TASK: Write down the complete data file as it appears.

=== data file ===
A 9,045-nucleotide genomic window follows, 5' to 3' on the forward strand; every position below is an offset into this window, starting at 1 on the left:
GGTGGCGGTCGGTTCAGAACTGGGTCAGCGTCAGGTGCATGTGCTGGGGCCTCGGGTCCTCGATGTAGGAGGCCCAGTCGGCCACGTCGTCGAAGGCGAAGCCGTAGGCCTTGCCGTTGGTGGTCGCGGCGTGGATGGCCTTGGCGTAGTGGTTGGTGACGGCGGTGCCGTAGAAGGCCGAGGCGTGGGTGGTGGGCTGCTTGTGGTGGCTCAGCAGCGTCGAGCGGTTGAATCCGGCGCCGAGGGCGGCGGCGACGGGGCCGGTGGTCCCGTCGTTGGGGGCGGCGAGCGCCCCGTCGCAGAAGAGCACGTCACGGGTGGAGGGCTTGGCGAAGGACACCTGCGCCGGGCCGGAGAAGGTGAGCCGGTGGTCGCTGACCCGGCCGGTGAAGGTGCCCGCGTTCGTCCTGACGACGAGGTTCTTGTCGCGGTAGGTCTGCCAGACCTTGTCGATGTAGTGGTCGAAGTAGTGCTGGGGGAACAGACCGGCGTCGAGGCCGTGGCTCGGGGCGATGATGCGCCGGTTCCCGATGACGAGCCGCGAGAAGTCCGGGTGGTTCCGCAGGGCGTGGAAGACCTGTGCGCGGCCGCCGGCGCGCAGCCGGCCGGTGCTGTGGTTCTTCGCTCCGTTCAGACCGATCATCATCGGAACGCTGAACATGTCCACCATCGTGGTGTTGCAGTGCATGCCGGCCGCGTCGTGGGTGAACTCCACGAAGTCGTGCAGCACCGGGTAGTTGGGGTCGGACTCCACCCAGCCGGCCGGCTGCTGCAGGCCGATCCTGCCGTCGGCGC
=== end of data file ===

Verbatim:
A 9,045-nucleotide genomic window follows, 5' to 3' on the forward strand; every position below is an offset into this window, starting at 1 on the left:
GGTGGCGGTCGGTTCAGAACTGGGTCAGCGTCAGGTGCATGTGCTGGGGCCTCGGGTCCTCGATGTAGGAGGCCCAGTCGGCCACGTCGTCGAAGGCGAAGCCGTAGGCCTTGCCGTTGGTGGTCGCGGCGTGGATGGCCTTGGCGTAGTGGTTGGTGACGGCGGTGCCGTAGAAGGCCGAGGCGTGGGTGGTGGGCTGCTTGTGGTGGCTCAGCAGCGTCGAGCGGTTGAATCCGGCGCCGAGGGCGGCGGCGACGGGGCCGGTGGTCCCGTCGTTGGGGGCGGCGAGCGCCCCGTCGCAGAAGAGCACGTCACGGGTGGAGGGCTTGGCGAAGGACACCTGCGCCGGGCCGGAGAAGGTGAGCCGGTGGTCGCTGACCCGGCCGGTGAAGGTGCCCGCGTTCGTCCTGACGACGAGGTTCTTGTCGCGGTAGGTCTGCCAGACCTTGTCGATGTAGTGGTCGAAGTAGTGCTGGGGGAACAGACCGGCGTCGAGGCCGTGGCTCGGGGCGATGATGCGCCGGTTCCCGATGACGAGCCGCGAGAAGTCCGGGTGGTTCCGCAGGGCGTGGAAGACCTGTGCGCGGCCGCCGGCGCGCAGCCGGCCGGTGCTGTGGTTCTTCGCTCCGTTCAGACCGATCATCATCGGAACGCTGAACATGTCCACCATCGTGGTGTTGCAGTGCATGCCGGCCGCGTCGTGGGTGAACTCCACGAAGTCGTGCAGCACCGGGTAGTTGGGGTCGGACTCCACCCAGCCGGCCGGCTGCTGCAGGCCGATCCTGCCGTCGGCGC